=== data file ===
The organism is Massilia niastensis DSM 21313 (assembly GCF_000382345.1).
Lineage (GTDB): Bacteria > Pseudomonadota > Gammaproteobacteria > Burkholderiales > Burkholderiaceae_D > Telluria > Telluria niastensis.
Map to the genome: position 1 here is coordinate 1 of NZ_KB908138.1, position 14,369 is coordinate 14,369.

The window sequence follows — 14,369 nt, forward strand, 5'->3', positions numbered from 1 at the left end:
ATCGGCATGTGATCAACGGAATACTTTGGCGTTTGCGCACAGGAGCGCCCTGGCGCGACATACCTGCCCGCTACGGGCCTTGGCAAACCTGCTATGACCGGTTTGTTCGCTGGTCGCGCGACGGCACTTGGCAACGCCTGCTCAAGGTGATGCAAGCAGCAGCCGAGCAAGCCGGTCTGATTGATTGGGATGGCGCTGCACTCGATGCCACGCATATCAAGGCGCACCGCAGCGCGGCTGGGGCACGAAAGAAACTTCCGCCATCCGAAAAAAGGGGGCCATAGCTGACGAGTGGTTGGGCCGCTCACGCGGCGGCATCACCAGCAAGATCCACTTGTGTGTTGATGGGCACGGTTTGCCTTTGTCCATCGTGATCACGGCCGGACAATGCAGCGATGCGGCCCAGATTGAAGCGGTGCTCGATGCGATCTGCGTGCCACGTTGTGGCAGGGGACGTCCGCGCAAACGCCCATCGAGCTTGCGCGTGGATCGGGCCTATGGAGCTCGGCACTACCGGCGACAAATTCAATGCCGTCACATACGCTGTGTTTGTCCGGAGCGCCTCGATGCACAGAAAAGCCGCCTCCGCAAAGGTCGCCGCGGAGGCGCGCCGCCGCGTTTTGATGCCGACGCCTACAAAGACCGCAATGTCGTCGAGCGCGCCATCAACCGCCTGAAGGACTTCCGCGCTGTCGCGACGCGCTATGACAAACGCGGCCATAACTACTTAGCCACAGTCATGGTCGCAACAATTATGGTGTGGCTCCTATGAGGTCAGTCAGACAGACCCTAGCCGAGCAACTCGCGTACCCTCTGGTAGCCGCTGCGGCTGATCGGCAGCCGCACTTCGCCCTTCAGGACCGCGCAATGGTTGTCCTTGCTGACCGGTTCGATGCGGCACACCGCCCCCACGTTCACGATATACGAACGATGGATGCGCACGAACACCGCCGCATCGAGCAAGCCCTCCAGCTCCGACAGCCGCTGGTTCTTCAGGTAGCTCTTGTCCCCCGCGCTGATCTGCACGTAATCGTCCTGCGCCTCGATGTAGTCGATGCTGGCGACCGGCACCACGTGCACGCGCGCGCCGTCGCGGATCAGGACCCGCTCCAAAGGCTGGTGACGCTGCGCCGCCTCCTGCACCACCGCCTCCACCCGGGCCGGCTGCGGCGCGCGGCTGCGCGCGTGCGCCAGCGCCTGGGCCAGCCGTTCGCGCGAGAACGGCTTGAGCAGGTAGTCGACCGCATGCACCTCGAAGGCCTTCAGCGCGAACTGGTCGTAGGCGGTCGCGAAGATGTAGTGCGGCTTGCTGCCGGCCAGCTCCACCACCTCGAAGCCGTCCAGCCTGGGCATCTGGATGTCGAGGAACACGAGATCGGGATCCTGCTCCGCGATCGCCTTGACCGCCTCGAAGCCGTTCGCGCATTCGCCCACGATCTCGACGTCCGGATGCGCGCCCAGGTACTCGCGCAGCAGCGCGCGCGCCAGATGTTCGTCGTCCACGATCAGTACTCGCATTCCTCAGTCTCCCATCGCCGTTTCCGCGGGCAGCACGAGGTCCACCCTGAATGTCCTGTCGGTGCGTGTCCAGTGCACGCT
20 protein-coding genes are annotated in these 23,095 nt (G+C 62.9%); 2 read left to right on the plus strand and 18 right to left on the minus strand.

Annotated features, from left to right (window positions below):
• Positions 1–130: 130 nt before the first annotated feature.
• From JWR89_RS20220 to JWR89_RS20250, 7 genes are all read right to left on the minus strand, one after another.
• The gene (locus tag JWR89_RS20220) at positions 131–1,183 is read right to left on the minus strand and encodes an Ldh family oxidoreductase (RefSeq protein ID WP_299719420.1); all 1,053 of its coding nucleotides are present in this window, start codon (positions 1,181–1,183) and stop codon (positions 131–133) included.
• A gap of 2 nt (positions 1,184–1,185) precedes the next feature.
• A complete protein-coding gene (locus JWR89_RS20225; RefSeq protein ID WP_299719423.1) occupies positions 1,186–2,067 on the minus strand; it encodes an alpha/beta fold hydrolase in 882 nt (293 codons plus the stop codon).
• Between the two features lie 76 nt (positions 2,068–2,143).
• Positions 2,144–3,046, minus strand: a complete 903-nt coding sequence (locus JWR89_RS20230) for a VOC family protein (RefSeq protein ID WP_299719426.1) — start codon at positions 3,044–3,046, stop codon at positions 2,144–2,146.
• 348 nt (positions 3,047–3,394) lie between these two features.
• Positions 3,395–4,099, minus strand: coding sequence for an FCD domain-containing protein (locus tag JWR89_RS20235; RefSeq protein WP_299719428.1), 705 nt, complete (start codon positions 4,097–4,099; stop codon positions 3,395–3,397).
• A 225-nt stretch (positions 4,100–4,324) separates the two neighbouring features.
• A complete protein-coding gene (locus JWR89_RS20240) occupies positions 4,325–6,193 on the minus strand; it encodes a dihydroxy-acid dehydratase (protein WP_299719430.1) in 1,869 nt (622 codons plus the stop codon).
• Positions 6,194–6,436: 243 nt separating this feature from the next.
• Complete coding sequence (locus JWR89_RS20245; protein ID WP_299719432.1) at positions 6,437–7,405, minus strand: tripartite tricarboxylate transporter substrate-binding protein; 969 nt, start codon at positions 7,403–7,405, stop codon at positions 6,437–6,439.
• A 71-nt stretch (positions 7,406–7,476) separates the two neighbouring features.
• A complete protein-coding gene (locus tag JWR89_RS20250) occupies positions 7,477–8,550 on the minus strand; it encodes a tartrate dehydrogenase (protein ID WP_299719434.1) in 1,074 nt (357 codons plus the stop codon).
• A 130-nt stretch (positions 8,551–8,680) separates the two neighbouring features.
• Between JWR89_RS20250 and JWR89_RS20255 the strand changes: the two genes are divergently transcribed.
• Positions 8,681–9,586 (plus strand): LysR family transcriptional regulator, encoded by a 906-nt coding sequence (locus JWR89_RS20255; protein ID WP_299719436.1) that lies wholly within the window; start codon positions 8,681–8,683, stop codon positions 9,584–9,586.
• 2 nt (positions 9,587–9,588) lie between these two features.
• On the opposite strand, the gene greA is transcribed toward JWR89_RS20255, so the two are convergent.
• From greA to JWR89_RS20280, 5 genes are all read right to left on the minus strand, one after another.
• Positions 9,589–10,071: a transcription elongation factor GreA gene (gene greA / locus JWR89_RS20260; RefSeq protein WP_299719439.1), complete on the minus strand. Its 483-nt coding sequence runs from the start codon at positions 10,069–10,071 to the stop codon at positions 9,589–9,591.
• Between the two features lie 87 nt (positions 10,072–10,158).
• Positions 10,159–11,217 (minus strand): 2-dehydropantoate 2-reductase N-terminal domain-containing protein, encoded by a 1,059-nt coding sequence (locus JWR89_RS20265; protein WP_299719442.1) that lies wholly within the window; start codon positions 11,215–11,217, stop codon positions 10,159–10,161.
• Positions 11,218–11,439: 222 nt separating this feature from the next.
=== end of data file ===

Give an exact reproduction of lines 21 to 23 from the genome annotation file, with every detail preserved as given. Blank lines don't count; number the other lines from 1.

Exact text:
• A 71-nt stretch (positions 7,406–7,476) separates the two neighbouring features.
• A complete protein-coding gene (locus tag JWR89_RS20250) occupies positions 7,477–8,550 on the minus strand; it encodes a tartrate dehydrogenase (protein ID WP_299719434.1) in 1,074 nt (357 codons plus the stop codon).
• A 130-nt stretch (positions 8,551–8,680) separates the two neighbouring features.